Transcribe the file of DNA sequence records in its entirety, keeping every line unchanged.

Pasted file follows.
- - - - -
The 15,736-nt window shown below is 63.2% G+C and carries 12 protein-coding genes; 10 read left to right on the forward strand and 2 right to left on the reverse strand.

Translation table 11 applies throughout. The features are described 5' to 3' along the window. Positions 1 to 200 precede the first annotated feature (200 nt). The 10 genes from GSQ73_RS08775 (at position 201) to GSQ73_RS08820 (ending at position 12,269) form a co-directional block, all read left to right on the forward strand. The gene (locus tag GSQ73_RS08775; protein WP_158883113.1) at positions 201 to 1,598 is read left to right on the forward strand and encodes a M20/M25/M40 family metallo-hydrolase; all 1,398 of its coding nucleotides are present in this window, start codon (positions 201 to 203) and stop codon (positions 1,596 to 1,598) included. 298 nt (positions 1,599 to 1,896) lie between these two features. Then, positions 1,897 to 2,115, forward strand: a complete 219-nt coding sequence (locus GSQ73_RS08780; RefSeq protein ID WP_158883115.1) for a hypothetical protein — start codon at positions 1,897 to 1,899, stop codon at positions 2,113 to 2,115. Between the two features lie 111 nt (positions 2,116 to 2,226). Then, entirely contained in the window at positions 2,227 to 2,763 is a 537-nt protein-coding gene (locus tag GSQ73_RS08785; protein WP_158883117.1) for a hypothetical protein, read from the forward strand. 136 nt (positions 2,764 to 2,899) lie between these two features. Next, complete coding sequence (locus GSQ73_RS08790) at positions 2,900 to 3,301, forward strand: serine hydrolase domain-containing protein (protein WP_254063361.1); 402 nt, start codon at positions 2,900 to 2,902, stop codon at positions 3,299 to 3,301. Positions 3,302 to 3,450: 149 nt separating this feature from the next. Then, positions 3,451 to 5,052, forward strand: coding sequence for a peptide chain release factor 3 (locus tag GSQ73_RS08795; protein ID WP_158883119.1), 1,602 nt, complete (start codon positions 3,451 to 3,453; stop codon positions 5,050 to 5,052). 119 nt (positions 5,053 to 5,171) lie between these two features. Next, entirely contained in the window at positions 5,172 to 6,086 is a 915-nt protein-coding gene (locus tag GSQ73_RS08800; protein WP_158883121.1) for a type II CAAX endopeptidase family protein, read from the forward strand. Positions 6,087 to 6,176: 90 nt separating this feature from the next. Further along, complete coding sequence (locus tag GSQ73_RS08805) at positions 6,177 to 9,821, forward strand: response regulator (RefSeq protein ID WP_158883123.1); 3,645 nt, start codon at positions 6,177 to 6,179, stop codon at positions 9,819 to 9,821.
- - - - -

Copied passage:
The 15,736-nt window shown below is 63.2% G+C and carries 12 protein-coding genes; 10 read left to right on the forward strand and 2 right to left on the reverse strand.

Translation table 11 applies throughout. The features are described 5' to 3' along the window. Positions 1 to 200 precede the first annotated feature (200 nt). The 10 genes from GSQ73_RS08775 (at position 201) to GSQ73_RS08820 (ending at position 12,269) form a co-directional block, all read left to right on the forward strand. The gene (locus tag GSQ73_RS08775; protein WP_158883113.1) at positions 201 to 1,598 is read left to right on the forward strand and encodes a M20/M25/M40 family metallo-hydrolase; all 1,398 of its coding nucleotides are present in this window, start codon (positions 201 to 203) and stop codon (positions 1,596 to 1,598) included. 298 nt (positions 1,599 to 1,896) lie between these two features. Then, positions 1,897 to 2,115, forward strand: a complete 219-nt coding sequence (locus GSQ73_RS08780; RefSeq protein ID WP_158883115.1) for a hypothetical protein — start codon at positions 1,897 to 1,899, stop codon at positions 2,113 to 2,115. Between the two features lie 111 nt (positions 2,116 to 2,226). Then, entirely contained in the window at positions 2,227 to 2,763 is a 537-nt protein-coding gene (locus tag GSQ73_RS08785; protein WP_158883117.1) for a hypothetical protein, read from the forward strand. 136 nt (positions 2,764 to 2,899) lie between these two features. Next, complete coding sequence (locus GSQ73_RS08790) at positions 2,900 to 3,301, forward strand: serine hydrolase domain-containing protein (protein WP_254063361.1); 402 nt, start codon at positions 2,900 to 2,902, stop codon at positions 3,299 to 3,301. Positions 3,302 to 3,450: 149 nt separating this feature from the next. Then, positions 3,451 to 5,052, forward strand: coding sequence for a peptide chain release factor 3 (locus tag GSQ73_RS08795; protein ID WP_158883119.1), 1,602 nt, complete (start codon positions 3,451 to 3,453; stop codon positions 5,050 to 5,052). 119 nt (positions 5,053 to 5,171) lie between these two features. Next, entirely contained in the window at positions 5,172 to 6,086 is a 915-nt protein-coding gene (locus tag GSQ73_RS08800; protein WP_158883121.1) for a type II CAAX endopeptidase family protein, read from the forward strand. Positions 6,087 to 6,176: 90 nt separating this feature from the next. Further along, complete coding sequence (locus tag GSQ73_RS08805) at positions 6,177 to 9,821, forward strand: response regulator (RefSeq protein ID WP_158883123.1); 3,645 nt, start codon at positions 6,177 to 6,179, stop codon at positions 9,819 to 9,821.